But if the experience has taught me anything, it is that writing people off, writing groups of people off, dismissing people as irrelevant, is arguably the most dangerous thing humanity can do to one another. And that is what prompted my post yesterday. I may not be a minority. I am blessed not to be poor. But I DO know what it feels like not to matter. I get it.
It was interesting to me yesterday that the majority of the people who liked and shared my post were my more liberal friends, and that somehow I was only talking to them. That couldn’t be further from the truth. I was actually writing it from the perspective of an autism parent, most of whom I know voted for Donald Trump. Why? Because he is the first president in 20 years to make any of us actually feel like he gives a shit about our children, the truth, and will do something about it. He has actually met with some of us and said he would.
I have only told a few people who I voted for, and man, I hope that you would still love me regardless. I am a pro-life, Catholic, former union member, public school teacher, autism mom, who cares deeply about the environment (a large part of the cause of the epidemic), believes small government is the best government, is entirely anti-common core, wants to know if she’s eating a GMO, opposes mandatory vaccination and socialized medicine (for the same reasons), thinks the CDC and the pharmaceutical industry are full of shit (and way, way too powerful and influential), despises dishonesty and unethical behavior, supports gay marriage, has a minor in Latin American studies (and can tell you flat out a wall does nothing to address the real issues behind illegal immigration. Let’s try not buying so many drugs first, America, and see what happens), is fluent and literate in Spanish, has half-Mexican nephews and a niece that she adores, was once sexually assaulted, is married to the son of immigrants whose first language was not English, lives in Illinois (the most Democratic, bankrupt, corrupt, crazy state in the union) and just outside of Chicago (with some of the most violent, deadly neighborhoods anywhere), has taught students of all colors, races and religions for almost 20 years and LOVES, genuinely LOVES, each and every one of them (and they would all tell you that, I believe), and who ended up with a brain-damaged child in spite of following every rule from her doctor to a T. Oh, and I’m a registered Republican.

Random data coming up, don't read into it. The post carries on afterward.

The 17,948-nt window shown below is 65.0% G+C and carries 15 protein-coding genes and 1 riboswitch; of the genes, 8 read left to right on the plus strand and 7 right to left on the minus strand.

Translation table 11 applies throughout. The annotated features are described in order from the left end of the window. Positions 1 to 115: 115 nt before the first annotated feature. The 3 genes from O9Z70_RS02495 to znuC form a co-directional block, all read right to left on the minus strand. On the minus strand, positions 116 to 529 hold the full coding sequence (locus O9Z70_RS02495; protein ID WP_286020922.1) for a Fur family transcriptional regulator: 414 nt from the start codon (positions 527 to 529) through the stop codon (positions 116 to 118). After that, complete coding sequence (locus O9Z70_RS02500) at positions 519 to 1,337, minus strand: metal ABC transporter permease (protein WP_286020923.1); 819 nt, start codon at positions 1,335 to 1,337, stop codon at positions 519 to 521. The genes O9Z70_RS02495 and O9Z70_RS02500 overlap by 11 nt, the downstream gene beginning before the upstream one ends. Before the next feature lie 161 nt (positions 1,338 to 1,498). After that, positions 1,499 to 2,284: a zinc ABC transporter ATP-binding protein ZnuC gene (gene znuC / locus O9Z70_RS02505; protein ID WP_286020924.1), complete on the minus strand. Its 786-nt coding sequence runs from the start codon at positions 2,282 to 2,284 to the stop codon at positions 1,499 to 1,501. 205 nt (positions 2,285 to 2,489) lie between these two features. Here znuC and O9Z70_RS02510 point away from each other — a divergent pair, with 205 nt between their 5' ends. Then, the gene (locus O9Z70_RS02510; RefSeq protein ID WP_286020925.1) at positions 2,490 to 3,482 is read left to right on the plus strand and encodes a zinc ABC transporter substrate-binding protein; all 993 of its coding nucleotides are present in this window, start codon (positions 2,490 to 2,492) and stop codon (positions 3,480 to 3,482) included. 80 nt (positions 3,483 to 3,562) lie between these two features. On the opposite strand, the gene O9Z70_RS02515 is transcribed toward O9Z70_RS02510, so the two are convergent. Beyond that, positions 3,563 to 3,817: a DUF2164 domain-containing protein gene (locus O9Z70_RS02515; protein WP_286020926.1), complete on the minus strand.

This election was tough. Like everyone else, I felt angry, sad, and insulted quite often. Many days I had to turn off my news feed. In spite of my personal feelings, however, I kept my mouth shut until it was over. But now that it is over, and as a teacher, I feel compelled to do two things: understand why and how something happened and figure out the lesson to be learned from it.
That’s what I was trying to do yesterday. And what I consistently came up as an explanation for not only why Trump was elected, but also why people are so angry that he was, is that we all voted for what mattered most to us, especially those of us who have consistently been made to feel like we don’t matter.
For some, it was gutting corruption and tossing out the establishment. For some, it was rebuilding industry in this nation and securing a good job. For others, it was gay marriage and personal rights. For some, it was universal health care. For a lot, it was getting justice for a brain-injured child.
If I were still in the classroom, that’s exactly what I would have said to my students. We are all guided by what matters to US as individuals, and unfortunately, sometimes the consequence of what matters to you gets translated as indifference to others. It doesn’t mean you ARE indifferent, it just means that you could be perceived that way.
Today, and in the coming weeks and months, I believe we all have a responsibility to do our best to make sure our fellow man [which includes women and those who identify as neither] knows they matter, regardless of political position or who they voted for. Do not assume they know.
For the record, you all matter to me. That’s all I was trying to say.
~ Julie Obradovic
For more by Julie Obradovic, click here.